Have you ever noticed that smoothies are everywhere these days? And they’re not going away any time soon.
It’s not just a fad; they’re here to stay.
But are they worthy of all the praise and attention they’re getting?
In my opinion, yes, and I’ll explain below.
The world has gone nuts over smoothies, and there are plenty of reasons why. They’ve been given credit for curing diseases such as diabetes and cancer, clearing up resistant acne, smoothing out wrinkled skin, and even being responsible for life-changing weight loss.
It’s hard to argue with positive results, but is all this just hype, or are these claims backed up with science?
After doing exhaustive research, I have to say that things are pretty evenly split.
Please let me explain.
You will find many claims on the Internet regarding the enormous benefits of smoothies. Some people report lowered blood sugar, reduced blood pressure, and lower cholesterol numbers.
I believe them, and I also believe their results.
While smoothies may not be sole reason for their fantastic results, I firmly believe that smoothies can indeed be life changing, if done correctly.
They’re a fantastic way to work more greens into your daily diet if you just can’t stand the thought or arugula or Swiss chard on your plate.
For fussy eaters, they offer a meal accompaniment or even a meal replacement in a pinch.
For me, it’s because a lot of the fiber remains after blending. I believe it’s a more healthy way to drink your calories.
Remember that during juicing much of the fiber is stripped away and you’re robbed of the benefits of this vital part of our diet.
Some opponents of smoothies will cite the fact that during the blending process your fruits and vegetables are exposed to air and heat, lowering their nutritional value.
That argument might make sense if you spin your smoothie for 2 or 3 minutes, but I’ve never done that and I’m betting you haven’t either. It’s just not necessary to blend that long.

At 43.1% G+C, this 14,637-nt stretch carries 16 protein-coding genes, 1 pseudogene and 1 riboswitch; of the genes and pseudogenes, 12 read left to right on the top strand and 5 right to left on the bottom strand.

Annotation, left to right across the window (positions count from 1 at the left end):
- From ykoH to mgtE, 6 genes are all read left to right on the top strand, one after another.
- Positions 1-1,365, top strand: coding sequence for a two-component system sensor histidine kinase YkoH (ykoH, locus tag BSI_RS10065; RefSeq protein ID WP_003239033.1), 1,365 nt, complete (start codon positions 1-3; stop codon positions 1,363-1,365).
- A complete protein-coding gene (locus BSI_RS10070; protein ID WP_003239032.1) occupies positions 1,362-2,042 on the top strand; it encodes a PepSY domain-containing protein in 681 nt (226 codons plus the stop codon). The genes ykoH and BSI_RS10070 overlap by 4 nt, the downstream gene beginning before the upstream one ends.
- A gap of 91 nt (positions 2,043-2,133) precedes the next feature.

And as for exposure to air and its effects, I believe they get the same amount of exposure, or maybe more, in your normal meal preparation, such as chopping, peeling, etc.
So I don’ really buy into those theories.
Keep on blending, folks!
With all this being said, there are some best practices when it comes to working juicing or smoothies into your lifestyle.
First and foremost, make your own.
While I know you can get high quality products from small local shops, and I do from time to time, I recommend making your own juices and smoothies at home.
This will allow you to better control the process and ensure you’re getting the freshest and best ingredients.
Hey, it’s your health we’re talking about here, and you’re worth talking a little extra time and maybe even spending a little extra money.
Another important point I want to make is that people treat these sorts of drinks as a meal replacement, and I don’t believe that’s the correct way to use them.
Yes, every so often I have a smoothie for breakfast and that’s it, but that’s a rarity. And as for juice, I always use it as an accompaniment to a healthy meal, not as a replacement.
I don’t believe they give me the same satisfaction as solid food and if I end up consuming only liquids, I’m soon seeking out some solid food to go with it, and it’s not necessarily the healthiest food I can find, either.
I know, bad news…
Another important point I want to make is that I see far, far too many overly “sugary” smoothie and juice recipes on the Internet.
Sure, these drinks taste great and they may even make you feel like you’re doing the best thing for your health, but here’s the problem with overly fruity health drinks.
Juices and smoothies will too much fruit will send a rush of sugar into your bloodstream, much like eating a candy bar or drinking a normal soda pop might do.
Think of it this way. You wouldn’t sit down and eat 3 or 4 apples at one sitting, so why would you put that many into your juicer and then drink it down?
Limit your smoothies and juices to one fruit and use plenty of greens to be sure you don’t get an unintended sugar rush along with your “healthy” beverage.
It might sound crazy, but I, along with many other health bloggers and professionals, recommend that you chew all your juices and smoothies.
Yes, I’m aware how weird that sounds, but the act of chewing is what signals digestion to start, and it all start in your mouth with the release of digestive enzymes.
So don’t just chug things down, take your time and savor every “bite” of your juices and smoothies to get the maximum benefit of their goodness.
I want to thank you for hanging in there with me, I appreciate it. I hope you’ve learned a great deal after reading this article.
As you can probably tell, I lean slightly towards smoothies these days, although I still love my juices, too.
Juicing vs smoothies, the debate will rage on, but now you can make some informed decisions and get the best out of your daily nutritional intake.
To Your Ever Increasing Health!
Ted is a writer and avid researcher on the subject of nutrition and general wellness. He has recently published books on Sugar Detox as well as the inflammation epidemic, and continues to improve his knowledge by constantly remaining up to date with the latest news and trends in the nutrition world. When not busy writing, you can find him playing banjo and guitar, or outside fishing.